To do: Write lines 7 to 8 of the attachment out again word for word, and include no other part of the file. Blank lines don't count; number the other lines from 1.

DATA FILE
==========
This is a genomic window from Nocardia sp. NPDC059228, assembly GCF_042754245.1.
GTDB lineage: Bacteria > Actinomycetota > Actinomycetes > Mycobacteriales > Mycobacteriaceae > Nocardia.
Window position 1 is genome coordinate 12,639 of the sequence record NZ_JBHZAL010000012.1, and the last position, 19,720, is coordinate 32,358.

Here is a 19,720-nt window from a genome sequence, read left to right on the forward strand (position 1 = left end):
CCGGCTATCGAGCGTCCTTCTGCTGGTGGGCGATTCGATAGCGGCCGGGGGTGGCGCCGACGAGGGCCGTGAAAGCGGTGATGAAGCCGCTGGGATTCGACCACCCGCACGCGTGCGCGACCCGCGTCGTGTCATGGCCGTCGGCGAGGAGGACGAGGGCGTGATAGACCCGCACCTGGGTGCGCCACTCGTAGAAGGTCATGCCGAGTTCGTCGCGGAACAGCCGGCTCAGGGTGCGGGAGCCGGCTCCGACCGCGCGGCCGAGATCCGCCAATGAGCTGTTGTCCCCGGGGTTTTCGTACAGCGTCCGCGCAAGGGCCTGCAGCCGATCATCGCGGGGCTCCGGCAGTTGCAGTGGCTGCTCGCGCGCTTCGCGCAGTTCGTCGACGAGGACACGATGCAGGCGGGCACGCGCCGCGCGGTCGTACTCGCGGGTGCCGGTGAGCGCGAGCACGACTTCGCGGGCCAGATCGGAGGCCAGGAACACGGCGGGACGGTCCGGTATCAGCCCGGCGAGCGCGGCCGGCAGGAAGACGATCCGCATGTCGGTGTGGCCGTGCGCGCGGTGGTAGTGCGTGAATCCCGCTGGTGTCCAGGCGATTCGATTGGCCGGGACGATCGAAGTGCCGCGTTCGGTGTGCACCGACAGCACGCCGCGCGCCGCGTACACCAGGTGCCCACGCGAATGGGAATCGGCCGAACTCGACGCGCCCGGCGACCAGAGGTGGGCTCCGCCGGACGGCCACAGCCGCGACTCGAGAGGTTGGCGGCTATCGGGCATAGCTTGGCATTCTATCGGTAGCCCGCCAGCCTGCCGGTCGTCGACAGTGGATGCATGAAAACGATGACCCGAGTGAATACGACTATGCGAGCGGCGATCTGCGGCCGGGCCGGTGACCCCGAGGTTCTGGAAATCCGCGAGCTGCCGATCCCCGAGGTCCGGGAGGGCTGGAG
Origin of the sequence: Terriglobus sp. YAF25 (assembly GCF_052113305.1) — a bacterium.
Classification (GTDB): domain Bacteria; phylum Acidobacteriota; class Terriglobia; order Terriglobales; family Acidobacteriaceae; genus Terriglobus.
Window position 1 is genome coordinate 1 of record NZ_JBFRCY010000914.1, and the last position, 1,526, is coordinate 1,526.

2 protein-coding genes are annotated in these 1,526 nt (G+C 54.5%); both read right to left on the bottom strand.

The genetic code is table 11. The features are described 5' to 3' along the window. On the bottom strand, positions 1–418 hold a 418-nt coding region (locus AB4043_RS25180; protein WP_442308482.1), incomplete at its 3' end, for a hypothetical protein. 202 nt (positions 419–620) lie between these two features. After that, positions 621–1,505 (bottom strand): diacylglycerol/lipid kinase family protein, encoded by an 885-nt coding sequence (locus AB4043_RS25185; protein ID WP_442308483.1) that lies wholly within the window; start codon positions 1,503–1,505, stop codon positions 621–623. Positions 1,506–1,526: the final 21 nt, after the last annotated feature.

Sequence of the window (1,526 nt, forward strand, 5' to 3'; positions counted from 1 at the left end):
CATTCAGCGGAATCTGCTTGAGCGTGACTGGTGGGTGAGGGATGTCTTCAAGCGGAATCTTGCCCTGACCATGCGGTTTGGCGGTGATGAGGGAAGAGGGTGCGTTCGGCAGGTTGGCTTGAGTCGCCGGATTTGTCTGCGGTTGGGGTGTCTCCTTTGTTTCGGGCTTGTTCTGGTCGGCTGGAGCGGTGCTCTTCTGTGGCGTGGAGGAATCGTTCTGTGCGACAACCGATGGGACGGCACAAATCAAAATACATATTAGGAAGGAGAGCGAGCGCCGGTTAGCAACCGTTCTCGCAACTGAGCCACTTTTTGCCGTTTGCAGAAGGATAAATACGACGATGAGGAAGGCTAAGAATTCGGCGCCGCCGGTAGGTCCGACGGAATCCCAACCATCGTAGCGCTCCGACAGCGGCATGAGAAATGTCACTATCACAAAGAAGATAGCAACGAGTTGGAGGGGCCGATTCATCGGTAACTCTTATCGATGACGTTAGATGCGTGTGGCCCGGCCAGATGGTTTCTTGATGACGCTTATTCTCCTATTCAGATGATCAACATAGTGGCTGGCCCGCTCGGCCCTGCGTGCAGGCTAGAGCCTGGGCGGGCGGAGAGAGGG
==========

Classification (GTDB): domain Bacteria; phylum Acidobacteriota; class Terriglobia; order Terriglobales; family Acidobacteriaceae; genus Terriglobus.
Window position 1 is genome coordinate 1 of record NZ_JBFRCY010000914.1, and the last position, 1,526, is coordinate 1,526.